The extreme weather events that the UK witnessed in 2018 including the beast from the east and the heat wave have taught us a few lessons, one of which is that wind and solar work better in different times, their highs and lows are mostly opposite.
The notion of solar not having the capability to contribute to the security of energy supply in the UK is false especially with the wind drought the country has gone through in August. With the CM being on the verge to include other technologies, some flexibility in the rules are to be introduced to cater to different technologies;
1. The introduction of hybrid systems that contain more than one source of energy (possibly at different locations) and/or backed by storage.
2. De-rating renewables to guarantee the security of supply by coupling it with storage, a conventional energy source or a dispatchable renewable energy one. A ratio between the capacity of the dispatchable and non-dispatchable energy source can be set.
3. Developing a new penalty regime for different technologies to make it fair for renewable energy. This can be done by limiting the generation calls to daytime for example if the CM unit is a solar one.
The Downs of Interconnectors
Interconnectors are one of the two main themes that the CM wants to focus on in the upcoming changes. They contribute to 6% of energy supply in the UK coming from three different countries, France, Ireland, and the Netherlands. The CM has witnessed an increase in the awarded interconnectors from 1.6 GW in 2015 to 4.6 GW in 2018 and this is expected to increase even more.
The growth of interconnectors participation in the CM is expected to ‘diminish’ its contribution to the security of supply. Some concerns were raised about the ‘double commitment’ of interconnectors in different CMs and the increased number of renewable energy projects. Neighbouring countries tend to experience the same weather conditions and stress events and that might affect the delivery of interconnectors.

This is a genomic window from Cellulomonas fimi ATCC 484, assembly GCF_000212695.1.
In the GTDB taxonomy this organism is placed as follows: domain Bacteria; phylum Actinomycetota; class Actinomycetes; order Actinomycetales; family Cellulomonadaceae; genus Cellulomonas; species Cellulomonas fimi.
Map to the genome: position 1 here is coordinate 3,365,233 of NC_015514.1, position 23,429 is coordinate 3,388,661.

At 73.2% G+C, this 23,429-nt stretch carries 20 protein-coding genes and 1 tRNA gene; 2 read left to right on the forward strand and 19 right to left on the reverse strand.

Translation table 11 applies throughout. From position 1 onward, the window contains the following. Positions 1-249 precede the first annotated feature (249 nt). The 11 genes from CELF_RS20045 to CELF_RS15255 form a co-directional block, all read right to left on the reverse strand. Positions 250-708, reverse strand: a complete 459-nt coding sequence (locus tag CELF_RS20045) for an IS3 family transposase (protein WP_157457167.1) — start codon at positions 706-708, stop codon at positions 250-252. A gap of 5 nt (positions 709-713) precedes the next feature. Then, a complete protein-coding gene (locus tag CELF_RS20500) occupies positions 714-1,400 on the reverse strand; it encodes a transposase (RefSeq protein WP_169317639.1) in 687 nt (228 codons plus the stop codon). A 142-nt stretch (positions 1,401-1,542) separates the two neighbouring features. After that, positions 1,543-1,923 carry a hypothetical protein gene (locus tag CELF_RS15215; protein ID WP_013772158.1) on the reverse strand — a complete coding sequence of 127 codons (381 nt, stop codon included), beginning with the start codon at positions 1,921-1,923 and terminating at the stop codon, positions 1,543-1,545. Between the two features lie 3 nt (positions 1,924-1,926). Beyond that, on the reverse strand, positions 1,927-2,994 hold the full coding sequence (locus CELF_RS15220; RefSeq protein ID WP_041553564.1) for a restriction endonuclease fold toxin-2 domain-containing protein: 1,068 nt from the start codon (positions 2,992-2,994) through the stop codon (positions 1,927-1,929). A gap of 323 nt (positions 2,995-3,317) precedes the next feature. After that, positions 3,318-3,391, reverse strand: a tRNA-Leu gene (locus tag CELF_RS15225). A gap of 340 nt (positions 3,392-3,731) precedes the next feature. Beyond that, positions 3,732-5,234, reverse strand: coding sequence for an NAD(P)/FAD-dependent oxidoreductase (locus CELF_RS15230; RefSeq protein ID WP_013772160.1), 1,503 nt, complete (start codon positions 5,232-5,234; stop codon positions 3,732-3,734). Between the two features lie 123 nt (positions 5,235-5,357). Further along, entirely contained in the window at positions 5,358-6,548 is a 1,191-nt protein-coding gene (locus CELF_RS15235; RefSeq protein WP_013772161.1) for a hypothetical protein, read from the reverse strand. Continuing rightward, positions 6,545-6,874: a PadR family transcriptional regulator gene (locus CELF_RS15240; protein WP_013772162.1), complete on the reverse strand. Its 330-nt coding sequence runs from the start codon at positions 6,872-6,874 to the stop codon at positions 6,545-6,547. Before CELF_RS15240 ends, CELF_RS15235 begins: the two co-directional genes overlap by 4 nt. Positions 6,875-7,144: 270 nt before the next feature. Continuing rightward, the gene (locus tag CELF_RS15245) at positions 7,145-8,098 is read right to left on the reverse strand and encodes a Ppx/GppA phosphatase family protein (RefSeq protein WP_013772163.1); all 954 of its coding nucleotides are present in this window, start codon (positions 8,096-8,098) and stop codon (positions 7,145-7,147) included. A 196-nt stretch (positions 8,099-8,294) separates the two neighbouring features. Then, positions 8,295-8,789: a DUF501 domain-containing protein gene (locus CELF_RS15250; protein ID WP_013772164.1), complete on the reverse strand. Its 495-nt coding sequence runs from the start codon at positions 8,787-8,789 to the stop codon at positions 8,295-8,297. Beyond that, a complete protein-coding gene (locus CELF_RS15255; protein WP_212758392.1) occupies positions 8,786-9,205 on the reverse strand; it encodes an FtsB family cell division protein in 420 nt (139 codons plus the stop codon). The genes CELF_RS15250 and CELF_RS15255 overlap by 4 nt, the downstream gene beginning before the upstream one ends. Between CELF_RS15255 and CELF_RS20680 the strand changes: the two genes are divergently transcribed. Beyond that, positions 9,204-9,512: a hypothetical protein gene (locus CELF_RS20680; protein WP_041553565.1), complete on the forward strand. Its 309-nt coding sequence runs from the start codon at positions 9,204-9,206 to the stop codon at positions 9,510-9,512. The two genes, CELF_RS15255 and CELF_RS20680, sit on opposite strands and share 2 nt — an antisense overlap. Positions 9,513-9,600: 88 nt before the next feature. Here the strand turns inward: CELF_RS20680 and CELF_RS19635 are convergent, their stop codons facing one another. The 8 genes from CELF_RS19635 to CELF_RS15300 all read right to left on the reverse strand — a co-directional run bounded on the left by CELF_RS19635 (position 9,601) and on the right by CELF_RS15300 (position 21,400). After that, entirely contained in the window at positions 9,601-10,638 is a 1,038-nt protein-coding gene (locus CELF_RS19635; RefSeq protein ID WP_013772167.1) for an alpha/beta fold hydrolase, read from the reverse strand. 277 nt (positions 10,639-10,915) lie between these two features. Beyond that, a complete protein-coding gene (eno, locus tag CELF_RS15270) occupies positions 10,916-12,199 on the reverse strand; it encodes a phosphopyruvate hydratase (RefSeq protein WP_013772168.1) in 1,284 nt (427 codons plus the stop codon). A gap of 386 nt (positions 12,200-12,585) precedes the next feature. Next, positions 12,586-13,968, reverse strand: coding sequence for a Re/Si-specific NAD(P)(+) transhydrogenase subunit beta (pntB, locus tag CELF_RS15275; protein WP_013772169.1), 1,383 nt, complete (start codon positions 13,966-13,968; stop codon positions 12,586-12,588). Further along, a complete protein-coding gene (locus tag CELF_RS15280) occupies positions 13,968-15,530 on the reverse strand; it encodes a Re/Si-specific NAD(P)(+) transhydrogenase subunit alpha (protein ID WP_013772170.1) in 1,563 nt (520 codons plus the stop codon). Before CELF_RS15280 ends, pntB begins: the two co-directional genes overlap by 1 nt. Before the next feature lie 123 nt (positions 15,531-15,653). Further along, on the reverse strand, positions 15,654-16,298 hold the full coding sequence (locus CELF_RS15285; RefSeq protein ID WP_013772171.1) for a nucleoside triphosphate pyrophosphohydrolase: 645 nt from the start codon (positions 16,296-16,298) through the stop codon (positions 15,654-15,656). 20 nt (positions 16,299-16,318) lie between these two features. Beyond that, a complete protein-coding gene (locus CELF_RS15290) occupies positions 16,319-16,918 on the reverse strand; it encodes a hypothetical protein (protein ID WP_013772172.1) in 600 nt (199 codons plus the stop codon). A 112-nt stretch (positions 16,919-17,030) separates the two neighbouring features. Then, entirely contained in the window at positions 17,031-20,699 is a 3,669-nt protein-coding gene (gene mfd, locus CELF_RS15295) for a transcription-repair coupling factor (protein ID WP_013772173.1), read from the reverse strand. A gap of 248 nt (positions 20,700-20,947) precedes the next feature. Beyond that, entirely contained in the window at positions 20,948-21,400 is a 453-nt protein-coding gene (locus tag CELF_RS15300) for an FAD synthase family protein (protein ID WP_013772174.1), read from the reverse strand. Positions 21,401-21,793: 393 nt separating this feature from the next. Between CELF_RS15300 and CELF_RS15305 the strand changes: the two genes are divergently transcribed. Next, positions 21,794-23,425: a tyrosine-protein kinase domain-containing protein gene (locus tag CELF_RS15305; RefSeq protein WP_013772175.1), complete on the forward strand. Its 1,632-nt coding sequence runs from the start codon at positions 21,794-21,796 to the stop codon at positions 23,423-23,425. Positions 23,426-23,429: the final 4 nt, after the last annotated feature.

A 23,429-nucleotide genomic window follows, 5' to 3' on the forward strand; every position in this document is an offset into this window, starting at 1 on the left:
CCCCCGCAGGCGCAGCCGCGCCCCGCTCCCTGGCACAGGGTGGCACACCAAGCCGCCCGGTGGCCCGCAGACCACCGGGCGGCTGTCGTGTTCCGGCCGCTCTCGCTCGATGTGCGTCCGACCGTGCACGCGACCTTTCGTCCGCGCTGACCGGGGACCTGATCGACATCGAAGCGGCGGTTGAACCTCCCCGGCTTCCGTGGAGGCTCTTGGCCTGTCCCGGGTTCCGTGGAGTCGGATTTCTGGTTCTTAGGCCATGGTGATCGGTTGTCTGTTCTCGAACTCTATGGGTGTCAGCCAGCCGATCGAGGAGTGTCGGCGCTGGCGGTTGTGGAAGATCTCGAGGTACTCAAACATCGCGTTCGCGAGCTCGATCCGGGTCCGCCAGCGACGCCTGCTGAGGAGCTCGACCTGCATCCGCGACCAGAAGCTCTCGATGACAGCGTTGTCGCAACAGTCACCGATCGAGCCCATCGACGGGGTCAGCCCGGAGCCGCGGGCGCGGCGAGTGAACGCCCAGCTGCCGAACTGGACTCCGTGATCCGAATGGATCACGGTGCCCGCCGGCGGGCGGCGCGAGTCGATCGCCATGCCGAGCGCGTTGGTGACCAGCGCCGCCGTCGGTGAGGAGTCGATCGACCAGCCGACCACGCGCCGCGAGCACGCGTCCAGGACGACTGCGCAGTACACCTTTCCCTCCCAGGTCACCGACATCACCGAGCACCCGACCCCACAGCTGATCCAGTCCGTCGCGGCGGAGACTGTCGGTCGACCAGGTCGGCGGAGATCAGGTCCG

On the other hand, Interconnectors are exempt from taxes and are over-compensated for the energy they provide, and this might seem unfair to other national participants.
New de-rating should be applied on interconnectors to guarantee the security of the supply. Different penalty schemes or different clearing prices can be a solution.
The call for evidence mentioned that the performance of interconnectors could be predicted based on historical data. The same could be said about renewable energy. Data on wind speed and solar insolation are available and can be an indication of the performance.
Two topics that we believe are essential to be reviewed are energy storage and the attractiveness of the market for new builds especially with the coal phase-out happening by 2025. The latest battery de-rating came unfair to existing battery systems and the timing of the changes was worrying.
The first company to deploy a Tesla PowerPack project in the UK went into administration after failing to find buyers for prospective battery projects whereas Germany reached 100,000 home battery storage installations. 50 per cent fall in prices since 2013 and a governmental rebate for equipment purchases have encouraged people to invest in battery storage.
At this stage, battery storage in the UK is still in its infancy and different government schemes and markets must adopt it and subsidise it to make it more mainstream.
If the right changes of rules are introduced, the CM has a chance to meet its three objectives and help the government in its ‘Road to Zero’ by switching to low carbon emissions and including more emerging technologies.